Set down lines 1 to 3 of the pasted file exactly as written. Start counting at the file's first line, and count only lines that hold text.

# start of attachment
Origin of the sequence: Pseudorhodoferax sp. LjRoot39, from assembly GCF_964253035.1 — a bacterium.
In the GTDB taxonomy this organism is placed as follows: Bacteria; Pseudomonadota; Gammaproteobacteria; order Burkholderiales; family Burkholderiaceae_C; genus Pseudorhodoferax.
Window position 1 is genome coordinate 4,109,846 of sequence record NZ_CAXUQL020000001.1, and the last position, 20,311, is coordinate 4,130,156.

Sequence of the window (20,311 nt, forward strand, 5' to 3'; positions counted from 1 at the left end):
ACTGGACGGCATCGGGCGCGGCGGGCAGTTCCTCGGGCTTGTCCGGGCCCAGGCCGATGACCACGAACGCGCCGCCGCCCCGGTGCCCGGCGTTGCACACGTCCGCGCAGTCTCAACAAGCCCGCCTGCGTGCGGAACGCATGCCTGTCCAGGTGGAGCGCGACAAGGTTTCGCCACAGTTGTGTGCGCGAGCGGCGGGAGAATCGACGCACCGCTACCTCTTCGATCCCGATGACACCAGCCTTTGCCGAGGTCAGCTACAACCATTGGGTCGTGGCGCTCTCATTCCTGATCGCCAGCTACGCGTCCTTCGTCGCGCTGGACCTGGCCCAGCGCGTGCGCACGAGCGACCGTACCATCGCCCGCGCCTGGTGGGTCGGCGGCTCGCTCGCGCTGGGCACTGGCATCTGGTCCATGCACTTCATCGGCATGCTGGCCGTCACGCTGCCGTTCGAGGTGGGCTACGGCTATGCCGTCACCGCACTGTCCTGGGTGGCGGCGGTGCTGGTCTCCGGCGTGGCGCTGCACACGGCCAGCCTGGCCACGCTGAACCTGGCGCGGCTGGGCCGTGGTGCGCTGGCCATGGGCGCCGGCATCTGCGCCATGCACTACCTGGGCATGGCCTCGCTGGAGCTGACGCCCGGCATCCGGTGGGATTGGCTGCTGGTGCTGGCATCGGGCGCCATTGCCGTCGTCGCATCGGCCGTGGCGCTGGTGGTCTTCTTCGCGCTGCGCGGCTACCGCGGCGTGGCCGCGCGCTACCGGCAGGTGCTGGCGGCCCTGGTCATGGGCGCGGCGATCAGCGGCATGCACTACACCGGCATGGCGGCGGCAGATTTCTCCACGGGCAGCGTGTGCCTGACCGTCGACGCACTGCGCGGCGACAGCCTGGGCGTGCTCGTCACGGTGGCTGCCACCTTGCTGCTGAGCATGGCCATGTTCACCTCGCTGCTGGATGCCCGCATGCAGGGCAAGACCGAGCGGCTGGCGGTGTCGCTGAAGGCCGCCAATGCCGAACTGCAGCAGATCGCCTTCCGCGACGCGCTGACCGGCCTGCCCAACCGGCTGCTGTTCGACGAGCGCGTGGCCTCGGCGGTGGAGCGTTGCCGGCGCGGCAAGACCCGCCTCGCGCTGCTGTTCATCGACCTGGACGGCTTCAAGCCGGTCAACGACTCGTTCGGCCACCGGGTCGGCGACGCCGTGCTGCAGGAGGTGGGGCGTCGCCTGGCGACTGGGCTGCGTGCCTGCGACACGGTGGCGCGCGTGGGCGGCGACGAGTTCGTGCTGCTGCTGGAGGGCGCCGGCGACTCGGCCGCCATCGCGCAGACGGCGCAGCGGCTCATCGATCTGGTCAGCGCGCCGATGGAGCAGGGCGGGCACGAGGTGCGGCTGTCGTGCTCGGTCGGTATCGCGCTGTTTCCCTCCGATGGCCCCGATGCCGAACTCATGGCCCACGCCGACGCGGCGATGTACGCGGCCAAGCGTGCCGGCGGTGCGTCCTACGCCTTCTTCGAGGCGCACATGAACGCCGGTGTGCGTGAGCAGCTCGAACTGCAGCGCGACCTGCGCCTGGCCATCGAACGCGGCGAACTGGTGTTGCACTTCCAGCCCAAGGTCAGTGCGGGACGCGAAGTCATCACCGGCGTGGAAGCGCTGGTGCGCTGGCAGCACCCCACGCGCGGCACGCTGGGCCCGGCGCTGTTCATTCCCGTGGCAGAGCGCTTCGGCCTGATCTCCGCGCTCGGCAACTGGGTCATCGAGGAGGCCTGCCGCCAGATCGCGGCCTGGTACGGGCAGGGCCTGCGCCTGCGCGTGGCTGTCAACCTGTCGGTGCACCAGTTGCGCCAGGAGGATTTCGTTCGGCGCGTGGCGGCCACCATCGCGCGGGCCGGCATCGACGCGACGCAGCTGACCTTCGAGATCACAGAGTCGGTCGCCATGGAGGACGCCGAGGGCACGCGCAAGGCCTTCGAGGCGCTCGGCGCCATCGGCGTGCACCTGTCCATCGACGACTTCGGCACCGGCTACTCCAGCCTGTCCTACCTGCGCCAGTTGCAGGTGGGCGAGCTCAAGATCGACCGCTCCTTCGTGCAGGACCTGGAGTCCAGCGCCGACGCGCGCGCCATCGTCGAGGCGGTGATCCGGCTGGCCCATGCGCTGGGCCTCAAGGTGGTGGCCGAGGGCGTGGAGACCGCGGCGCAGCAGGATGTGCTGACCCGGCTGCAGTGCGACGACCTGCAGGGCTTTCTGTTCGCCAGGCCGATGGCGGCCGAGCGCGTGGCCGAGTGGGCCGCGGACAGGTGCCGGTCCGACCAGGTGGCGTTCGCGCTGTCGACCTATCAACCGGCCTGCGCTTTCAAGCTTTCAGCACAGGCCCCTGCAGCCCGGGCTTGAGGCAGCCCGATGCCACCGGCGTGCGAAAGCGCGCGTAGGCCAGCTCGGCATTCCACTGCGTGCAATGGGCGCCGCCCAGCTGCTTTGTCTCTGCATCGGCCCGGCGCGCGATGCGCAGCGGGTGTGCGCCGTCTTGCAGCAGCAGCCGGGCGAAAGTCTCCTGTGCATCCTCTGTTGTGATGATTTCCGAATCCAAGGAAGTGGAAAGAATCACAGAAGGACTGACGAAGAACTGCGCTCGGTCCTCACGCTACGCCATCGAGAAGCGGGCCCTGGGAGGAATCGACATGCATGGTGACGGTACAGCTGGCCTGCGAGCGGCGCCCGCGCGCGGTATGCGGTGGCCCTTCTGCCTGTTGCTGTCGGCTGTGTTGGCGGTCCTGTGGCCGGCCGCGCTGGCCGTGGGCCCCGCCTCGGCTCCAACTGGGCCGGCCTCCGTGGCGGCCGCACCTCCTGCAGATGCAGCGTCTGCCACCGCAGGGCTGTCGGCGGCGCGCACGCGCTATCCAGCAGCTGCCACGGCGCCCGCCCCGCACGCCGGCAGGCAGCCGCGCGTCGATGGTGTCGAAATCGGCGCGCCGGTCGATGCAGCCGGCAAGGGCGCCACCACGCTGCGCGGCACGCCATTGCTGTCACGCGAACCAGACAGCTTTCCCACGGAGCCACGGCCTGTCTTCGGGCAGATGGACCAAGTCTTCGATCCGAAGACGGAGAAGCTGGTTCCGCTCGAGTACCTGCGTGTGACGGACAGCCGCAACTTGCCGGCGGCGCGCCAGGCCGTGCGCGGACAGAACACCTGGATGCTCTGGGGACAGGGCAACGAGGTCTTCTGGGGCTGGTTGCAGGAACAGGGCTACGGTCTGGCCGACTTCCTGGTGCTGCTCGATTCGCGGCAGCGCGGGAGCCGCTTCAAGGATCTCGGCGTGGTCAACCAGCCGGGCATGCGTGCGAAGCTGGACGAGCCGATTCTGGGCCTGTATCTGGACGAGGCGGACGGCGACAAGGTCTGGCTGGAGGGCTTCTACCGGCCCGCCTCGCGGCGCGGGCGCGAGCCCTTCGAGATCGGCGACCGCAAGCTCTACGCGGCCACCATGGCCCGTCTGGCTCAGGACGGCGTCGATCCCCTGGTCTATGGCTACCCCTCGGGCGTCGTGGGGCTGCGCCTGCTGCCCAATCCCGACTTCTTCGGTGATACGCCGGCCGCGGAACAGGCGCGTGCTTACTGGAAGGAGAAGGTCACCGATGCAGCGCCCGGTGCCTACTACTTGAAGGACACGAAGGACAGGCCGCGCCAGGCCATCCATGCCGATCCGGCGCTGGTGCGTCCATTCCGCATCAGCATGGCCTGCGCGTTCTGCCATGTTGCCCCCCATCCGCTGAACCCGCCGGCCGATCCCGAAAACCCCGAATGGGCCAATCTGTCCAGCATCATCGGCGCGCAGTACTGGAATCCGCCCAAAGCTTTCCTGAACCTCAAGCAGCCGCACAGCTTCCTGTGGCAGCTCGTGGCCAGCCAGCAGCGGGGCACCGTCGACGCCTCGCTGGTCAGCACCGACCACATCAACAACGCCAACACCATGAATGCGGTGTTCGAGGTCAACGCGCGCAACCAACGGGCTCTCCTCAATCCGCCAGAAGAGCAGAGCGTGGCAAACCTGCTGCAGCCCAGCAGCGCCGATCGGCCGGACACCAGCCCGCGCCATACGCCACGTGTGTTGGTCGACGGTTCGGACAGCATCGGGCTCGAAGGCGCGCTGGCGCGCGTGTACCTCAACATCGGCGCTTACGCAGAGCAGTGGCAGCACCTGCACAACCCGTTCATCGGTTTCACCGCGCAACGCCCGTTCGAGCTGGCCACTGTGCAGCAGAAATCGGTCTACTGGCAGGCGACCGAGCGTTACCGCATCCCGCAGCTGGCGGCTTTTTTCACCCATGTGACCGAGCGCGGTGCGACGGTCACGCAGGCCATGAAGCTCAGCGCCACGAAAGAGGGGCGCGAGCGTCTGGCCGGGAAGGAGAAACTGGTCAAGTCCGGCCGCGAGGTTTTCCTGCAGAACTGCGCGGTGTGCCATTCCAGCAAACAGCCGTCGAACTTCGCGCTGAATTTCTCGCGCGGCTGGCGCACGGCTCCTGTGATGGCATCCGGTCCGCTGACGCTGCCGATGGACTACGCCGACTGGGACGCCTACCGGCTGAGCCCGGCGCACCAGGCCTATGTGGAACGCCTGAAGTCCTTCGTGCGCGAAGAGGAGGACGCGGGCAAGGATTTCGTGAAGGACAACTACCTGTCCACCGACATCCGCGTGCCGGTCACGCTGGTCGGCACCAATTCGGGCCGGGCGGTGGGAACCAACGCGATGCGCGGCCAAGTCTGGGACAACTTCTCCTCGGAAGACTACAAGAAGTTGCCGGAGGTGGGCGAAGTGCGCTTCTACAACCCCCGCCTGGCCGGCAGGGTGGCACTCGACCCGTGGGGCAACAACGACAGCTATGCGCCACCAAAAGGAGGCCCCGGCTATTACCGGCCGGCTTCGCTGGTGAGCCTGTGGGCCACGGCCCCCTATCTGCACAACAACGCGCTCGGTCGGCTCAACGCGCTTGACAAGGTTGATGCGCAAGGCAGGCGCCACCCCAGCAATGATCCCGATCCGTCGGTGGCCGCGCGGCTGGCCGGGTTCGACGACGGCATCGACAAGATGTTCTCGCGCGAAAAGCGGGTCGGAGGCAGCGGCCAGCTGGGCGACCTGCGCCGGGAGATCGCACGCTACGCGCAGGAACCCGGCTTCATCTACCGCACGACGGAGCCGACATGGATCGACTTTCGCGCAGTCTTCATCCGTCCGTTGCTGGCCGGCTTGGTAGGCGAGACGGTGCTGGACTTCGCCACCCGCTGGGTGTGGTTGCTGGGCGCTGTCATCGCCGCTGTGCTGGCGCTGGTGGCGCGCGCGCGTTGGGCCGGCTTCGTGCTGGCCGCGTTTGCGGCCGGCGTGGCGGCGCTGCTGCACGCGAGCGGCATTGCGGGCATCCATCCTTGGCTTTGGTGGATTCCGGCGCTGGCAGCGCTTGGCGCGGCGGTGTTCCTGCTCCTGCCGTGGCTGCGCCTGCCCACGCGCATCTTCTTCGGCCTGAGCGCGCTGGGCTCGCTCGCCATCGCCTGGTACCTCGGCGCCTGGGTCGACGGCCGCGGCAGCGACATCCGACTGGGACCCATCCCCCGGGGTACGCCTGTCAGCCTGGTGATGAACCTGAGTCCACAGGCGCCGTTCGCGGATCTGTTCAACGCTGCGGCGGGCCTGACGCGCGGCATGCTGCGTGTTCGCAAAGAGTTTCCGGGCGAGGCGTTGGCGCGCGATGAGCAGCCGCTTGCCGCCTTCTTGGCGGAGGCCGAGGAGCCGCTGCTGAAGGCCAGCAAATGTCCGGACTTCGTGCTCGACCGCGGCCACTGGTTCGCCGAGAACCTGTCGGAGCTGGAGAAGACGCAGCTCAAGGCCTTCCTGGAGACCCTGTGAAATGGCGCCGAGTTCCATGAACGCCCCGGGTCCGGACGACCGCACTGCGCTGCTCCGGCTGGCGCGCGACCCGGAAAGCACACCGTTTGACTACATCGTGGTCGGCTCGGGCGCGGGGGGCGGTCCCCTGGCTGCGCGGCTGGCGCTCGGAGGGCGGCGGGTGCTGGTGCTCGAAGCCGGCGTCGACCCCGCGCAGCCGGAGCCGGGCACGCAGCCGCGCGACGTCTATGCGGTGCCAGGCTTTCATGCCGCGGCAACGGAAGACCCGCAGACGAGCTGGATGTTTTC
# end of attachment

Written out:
Origin of the sequence: Pseudorhodoferax sp. LjRoot39, from assembly GCF_964253035.1 — a bacterium.
In the GTDB taxonomy this organism is placed as follows: Bacteria; Pseudomonadota; Gammaproteobacteria; order Burkholderiales; family Burkholderiaceae_C; genus Pseudorhodoferax.
Window position 1 is genome coordinate 4,109,846 of sequence record NZ_CAXUQL020000001.1, and the last position, 20,311, is coordinate 4,130,156.